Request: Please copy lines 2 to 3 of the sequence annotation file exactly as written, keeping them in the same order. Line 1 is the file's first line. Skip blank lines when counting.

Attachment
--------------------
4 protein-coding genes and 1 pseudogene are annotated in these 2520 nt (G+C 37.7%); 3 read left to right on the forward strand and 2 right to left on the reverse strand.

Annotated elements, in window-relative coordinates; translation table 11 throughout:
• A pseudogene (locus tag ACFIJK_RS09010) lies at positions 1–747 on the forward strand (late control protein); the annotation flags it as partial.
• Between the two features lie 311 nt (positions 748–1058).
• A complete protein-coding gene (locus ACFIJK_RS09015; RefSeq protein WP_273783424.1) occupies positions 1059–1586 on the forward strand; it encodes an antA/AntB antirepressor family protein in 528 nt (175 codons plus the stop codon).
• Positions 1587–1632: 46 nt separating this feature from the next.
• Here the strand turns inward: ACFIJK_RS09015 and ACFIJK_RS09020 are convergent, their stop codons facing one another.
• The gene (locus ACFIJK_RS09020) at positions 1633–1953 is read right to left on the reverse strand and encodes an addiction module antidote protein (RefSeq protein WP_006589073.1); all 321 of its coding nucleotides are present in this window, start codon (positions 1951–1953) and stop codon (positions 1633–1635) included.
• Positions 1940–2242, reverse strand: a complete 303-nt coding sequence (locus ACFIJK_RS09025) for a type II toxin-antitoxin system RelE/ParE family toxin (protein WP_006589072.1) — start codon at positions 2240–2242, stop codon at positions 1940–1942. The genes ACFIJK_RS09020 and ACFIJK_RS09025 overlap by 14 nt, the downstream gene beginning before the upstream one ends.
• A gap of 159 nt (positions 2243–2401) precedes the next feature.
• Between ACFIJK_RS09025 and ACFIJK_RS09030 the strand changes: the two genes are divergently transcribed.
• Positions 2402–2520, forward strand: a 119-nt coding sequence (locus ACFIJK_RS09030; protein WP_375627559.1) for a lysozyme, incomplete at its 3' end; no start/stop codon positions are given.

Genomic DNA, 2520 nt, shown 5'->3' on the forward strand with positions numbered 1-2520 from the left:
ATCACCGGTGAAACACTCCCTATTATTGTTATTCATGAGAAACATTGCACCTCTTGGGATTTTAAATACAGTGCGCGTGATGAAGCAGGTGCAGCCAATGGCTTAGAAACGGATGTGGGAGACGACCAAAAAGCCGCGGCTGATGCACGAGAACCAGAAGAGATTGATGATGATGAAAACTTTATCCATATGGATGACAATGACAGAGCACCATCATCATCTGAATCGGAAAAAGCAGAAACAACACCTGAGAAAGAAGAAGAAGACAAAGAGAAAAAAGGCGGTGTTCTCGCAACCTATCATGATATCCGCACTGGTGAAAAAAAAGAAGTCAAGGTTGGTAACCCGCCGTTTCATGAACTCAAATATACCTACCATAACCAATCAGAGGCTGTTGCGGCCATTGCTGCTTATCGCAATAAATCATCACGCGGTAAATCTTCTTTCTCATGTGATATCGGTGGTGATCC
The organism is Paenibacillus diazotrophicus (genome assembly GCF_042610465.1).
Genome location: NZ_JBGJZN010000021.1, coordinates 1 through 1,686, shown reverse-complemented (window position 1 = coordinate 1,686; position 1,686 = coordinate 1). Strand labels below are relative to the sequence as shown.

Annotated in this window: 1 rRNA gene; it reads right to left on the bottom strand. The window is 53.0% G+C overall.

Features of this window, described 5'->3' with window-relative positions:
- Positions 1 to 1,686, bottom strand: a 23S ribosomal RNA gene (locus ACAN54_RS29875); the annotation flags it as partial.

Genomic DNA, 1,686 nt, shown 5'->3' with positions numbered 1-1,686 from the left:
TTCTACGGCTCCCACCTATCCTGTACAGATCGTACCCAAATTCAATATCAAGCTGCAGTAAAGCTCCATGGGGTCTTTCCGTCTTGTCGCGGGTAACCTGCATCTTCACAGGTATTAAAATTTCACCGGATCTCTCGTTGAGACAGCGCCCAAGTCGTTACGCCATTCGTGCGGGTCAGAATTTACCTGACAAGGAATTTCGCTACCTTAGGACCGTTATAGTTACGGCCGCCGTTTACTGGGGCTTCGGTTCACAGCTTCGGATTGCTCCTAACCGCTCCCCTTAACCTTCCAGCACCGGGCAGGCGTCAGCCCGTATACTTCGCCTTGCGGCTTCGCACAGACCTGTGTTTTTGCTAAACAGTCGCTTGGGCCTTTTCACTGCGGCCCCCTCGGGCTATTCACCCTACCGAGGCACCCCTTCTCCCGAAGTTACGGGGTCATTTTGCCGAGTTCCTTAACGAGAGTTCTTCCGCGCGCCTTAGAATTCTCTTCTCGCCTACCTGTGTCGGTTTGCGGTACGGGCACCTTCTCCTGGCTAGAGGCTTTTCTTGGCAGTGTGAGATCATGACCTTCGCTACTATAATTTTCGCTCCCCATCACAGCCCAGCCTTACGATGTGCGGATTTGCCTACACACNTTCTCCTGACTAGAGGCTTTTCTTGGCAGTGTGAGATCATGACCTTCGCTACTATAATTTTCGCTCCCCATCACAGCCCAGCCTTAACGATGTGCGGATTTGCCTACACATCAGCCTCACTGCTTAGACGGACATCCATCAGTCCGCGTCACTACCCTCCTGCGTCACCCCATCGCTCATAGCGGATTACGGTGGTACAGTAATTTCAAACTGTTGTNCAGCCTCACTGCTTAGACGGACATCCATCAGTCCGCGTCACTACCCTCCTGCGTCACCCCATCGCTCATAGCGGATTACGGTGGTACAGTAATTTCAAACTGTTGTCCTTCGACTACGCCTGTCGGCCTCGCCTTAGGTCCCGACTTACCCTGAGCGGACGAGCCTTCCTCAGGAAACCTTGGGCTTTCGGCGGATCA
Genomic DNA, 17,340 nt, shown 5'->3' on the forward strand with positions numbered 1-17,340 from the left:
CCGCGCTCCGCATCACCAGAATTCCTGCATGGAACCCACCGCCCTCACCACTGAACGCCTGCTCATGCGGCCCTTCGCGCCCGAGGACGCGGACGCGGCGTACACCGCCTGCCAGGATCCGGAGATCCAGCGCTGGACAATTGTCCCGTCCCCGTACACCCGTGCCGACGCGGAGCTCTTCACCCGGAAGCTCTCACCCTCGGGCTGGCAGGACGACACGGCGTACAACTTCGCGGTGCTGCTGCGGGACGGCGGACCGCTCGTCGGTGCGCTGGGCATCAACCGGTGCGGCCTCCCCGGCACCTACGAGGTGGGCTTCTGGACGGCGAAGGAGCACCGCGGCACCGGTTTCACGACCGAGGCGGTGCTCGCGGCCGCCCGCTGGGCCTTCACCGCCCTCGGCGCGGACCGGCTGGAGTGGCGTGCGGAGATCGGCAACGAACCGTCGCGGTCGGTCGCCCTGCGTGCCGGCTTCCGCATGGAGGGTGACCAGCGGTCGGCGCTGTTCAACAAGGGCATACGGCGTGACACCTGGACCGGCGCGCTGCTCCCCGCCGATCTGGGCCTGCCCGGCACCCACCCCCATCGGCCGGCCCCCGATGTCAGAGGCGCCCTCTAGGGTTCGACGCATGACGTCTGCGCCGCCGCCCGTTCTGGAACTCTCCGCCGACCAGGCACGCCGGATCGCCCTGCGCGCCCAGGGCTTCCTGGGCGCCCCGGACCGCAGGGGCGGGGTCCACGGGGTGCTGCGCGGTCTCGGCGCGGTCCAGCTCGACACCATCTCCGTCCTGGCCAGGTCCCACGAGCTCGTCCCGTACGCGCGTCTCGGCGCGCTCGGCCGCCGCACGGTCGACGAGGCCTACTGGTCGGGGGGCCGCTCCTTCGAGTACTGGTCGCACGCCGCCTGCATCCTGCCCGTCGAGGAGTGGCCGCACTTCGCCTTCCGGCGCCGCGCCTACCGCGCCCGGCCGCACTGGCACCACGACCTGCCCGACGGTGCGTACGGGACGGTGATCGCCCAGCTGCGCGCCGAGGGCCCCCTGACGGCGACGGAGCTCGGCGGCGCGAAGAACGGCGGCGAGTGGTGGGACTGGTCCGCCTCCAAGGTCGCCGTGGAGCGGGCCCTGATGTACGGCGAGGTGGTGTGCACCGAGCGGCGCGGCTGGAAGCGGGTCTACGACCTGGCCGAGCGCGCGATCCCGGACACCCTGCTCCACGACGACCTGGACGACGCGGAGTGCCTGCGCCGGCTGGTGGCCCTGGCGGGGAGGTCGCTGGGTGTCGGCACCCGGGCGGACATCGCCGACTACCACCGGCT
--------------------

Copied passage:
Annotated elements, in window-relative coordinates; translation table 11 throughout:
• A pseudogene (locus tag ACFIJK_RS09010) lies at positions 1–747 on the forward strand (late control protein); the annotation flags it as partial.